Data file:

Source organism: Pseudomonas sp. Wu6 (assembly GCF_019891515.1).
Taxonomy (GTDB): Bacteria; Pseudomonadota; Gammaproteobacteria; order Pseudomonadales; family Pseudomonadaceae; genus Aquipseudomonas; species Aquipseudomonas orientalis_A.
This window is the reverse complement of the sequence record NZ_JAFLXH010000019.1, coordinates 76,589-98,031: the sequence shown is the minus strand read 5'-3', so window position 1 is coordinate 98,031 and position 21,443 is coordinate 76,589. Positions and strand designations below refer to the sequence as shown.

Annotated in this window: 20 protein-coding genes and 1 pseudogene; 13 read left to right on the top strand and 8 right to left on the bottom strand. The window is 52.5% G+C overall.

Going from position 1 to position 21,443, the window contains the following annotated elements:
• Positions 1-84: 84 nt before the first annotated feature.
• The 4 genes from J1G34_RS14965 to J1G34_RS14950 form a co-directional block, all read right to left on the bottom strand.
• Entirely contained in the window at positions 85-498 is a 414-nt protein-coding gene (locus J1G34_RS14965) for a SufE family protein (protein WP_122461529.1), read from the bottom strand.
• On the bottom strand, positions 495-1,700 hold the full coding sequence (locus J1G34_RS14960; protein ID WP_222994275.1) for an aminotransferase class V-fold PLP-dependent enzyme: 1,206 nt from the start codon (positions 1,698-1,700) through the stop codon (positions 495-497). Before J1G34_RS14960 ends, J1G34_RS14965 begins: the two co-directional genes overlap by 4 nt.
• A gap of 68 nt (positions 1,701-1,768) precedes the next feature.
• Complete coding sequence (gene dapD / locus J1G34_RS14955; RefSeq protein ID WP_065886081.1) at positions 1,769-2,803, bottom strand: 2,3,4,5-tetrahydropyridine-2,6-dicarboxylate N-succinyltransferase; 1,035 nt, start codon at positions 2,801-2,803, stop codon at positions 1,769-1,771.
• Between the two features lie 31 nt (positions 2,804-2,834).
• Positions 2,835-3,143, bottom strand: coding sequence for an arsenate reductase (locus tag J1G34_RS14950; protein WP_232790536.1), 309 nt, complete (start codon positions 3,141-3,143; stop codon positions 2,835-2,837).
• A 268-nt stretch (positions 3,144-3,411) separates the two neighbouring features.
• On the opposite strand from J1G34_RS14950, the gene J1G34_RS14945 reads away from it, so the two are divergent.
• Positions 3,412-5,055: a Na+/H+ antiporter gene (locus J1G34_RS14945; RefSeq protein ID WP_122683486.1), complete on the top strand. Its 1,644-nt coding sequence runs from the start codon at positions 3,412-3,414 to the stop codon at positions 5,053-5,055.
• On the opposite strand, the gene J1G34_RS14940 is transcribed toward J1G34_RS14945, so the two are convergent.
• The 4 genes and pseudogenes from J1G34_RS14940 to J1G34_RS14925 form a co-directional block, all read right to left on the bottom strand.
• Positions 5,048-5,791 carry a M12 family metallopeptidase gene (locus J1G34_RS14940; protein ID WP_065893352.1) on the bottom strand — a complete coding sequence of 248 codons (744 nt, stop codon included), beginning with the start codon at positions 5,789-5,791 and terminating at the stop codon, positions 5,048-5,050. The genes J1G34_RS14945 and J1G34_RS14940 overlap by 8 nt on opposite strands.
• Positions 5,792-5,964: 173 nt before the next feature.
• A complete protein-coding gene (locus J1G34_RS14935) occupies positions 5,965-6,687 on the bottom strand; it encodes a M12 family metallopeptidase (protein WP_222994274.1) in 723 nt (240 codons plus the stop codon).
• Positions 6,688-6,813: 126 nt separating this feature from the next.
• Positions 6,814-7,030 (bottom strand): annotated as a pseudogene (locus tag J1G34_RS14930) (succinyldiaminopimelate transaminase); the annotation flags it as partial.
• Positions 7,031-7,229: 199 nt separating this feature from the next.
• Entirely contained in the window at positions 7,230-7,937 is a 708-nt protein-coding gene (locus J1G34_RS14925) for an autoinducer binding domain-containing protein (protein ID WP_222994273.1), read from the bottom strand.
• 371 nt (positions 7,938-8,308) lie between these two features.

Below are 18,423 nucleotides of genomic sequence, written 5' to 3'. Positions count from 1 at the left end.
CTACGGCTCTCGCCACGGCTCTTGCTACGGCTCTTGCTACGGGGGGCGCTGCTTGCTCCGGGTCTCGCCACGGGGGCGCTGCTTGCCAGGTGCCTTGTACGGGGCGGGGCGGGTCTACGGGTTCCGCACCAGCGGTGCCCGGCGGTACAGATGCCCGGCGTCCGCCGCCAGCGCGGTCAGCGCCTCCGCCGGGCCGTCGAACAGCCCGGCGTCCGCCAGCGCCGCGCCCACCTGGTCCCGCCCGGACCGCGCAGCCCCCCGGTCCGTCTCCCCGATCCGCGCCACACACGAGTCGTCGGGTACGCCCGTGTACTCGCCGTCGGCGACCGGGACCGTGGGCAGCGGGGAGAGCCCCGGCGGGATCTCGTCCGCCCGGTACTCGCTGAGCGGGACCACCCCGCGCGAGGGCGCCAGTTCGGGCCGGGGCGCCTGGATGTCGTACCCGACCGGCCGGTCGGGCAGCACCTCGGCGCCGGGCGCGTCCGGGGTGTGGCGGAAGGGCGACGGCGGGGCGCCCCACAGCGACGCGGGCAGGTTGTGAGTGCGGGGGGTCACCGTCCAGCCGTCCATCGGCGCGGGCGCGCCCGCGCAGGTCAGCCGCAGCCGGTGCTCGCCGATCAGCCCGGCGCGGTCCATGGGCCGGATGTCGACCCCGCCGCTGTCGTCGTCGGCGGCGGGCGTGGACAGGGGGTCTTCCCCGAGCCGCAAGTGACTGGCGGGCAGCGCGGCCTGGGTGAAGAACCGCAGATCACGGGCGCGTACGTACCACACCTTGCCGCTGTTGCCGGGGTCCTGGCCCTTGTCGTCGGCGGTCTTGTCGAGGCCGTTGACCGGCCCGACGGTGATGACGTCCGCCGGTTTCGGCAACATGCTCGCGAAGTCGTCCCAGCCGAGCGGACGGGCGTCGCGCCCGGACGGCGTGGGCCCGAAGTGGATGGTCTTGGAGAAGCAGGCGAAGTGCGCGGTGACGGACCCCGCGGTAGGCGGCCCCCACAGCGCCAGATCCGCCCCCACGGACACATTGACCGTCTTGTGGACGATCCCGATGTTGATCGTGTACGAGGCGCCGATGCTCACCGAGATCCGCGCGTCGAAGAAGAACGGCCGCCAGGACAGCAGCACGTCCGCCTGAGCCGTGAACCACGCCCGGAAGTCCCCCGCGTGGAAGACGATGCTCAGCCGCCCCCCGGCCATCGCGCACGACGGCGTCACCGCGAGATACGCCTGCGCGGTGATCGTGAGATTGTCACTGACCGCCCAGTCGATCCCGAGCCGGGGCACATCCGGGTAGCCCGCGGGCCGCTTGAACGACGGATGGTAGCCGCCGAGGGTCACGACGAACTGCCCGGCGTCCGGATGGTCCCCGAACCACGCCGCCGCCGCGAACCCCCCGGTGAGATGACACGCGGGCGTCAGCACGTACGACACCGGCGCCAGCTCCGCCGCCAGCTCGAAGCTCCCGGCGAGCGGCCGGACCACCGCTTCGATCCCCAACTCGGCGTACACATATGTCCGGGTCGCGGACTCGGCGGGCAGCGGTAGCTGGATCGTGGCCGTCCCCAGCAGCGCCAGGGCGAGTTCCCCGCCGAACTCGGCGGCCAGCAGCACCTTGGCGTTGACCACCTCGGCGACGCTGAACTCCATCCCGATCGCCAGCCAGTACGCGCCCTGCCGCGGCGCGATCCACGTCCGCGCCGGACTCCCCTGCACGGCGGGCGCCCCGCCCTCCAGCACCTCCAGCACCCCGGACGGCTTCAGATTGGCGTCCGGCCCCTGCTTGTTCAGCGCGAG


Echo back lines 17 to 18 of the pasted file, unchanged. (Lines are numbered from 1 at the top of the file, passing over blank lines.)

• On the opposite strand, the gene J1G34_RS14940 is transcribed toward J1G34_RS14945, so the two are convergent.
• The 4 genes and pseudogenes from J1G34_RS14940 to J1G34_RS14925 form a co-directional block, all read right to left on the bottom strand.